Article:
Fighting For Freedom


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May He who holds in His hands the destinies of nations, 
make you worthy of the favors He has bestowed, and enable you,
with pure hearts and hands and sleepless vigilance, to guard and defend to the end of time, the great charge He has committed to our keeping.

President Andrew Jackson's
Farewell Address, March 4, 1837

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America At the Crossroads

This timely resource exposes the false philosophical doctrines that crossed the Atlantic to threaten America, giving rise to the ensuing battle for her cherished liberty that continues in our day.


The appearance of the United States of America on the stage of history displayed drama of the highest order. Adoption of the constitution in 1789 culminated an epic struggle for liberty through self-government beginning one hundred and fifty years before in the early settlements of Jamestown and Plymouth Plantation. With the New World secure in its hard won vision of liberty, ways of the Old World receded as it pondered its future, the signs of which began to emergence in destructive doctrines that would reap dire consequences.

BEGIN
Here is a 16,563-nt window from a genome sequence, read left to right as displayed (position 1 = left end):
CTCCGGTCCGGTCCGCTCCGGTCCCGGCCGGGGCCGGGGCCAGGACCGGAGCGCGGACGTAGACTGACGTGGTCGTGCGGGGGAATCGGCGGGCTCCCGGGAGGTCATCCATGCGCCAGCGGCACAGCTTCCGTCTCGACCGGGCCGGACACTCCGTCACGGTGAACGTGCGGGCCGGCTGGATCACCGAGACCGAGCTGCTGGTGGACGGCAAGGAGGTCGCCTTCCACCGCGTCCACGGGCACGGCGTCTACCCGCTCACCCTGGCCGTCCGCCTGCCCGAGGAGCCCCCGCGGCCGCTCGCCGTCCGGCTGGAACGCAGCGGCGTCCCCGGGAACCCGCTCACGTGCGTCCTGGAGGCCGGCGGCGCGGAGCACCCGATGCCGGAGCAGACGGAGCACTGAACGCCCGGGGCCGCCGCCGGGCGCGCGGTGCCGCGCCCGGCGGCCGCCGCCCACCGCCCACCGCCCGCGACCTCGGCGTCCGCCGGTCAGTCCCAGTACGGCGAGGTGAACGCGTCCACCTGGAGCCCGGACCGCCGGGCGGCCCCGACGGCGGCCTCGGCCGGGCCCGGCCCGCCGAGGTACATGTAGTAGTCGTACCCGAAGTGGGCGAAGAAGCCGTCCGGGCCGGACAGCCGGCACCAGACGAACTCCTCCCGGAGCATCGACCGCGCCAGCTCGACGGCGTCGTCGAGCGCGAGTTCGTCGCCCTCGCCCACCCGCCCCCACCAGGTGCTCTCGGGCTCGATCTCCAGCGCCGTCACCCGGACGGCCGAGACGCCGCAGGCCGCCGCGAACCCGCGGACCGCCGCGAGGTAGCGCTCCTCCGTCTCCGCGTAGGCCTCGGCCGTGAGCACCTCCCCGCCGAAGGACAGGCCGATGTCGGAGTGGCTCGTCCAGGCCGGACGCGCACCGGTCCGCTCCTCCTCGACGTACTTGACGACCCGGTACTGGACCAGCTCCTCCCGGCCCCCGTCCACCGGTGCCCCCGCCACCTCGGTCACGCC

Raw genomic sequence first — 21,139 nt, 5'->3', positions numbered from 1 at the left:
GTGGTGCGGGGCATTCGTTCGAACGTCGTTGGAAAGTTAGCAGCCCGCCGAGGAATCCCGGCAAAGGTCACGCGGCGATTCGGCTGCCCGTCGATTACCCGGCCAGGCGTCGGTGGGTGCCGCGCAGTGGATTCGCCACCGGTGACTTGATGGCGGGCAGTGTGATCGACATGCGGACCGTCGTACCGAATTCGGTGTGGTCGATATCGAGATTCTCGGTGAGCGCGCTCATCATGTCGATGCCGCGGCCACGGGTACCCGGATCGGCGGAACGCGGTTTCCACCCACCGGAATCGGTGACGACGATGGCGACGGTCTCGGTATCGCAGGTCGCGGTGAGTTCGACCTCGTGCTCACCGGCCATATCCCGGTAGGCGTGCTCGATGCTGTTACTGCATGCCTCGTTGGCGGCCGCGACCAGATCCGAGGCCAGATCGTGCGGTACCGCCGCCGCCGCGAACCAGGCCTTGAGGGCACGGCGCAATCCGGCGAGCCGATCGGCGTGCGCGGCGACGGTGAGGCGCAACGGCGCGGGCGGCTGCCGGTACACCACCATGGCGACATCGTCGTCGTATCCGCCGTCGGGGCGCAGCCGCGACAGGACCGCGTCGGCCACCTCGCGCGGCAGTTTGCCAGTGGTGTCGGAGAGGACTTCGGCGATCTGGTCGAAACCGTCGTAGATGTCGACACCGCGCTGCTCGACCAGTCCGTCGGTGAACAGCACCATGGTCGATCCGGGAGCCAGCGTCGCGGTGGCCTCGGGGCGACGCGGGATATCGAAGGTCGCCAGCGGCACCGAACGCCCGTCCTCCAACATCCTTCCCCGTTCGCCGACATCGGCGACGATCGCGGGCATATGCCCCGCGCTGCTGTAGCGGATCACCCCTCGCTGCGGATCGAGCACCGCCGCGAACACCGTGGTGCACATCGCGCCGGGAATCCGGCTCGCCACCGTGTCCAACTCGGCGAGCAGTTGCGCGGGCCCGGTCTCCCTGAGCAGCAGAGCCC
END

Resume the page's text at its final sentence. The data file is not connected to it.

The first of these doctrines appeared in France. Rationalism, the notion that truth derived out of man’s wisdom alone, promoted by the French philosopher Voltaire (1694-1778) and Romanticism, the elevation of man’s emotions and imagination as the basis of truth, popularized by another French philosopher, Jean-Jacques Rousseau (1712-1778) helped launch the Age of Reason/Enlightenment. Such doctrines rejected the concept of Absolute Truth, the existence of unalterable truth outside of human reason and emotion. Its adherents believe this absolute truth resides in the creator God of the Judeo-Christian bible. Both Voltaire and Rousseau advocated revolution as a means for establishing societal order based on their doctrines, best demonstrated by the 1793 Reign of Terror during the French Revolution.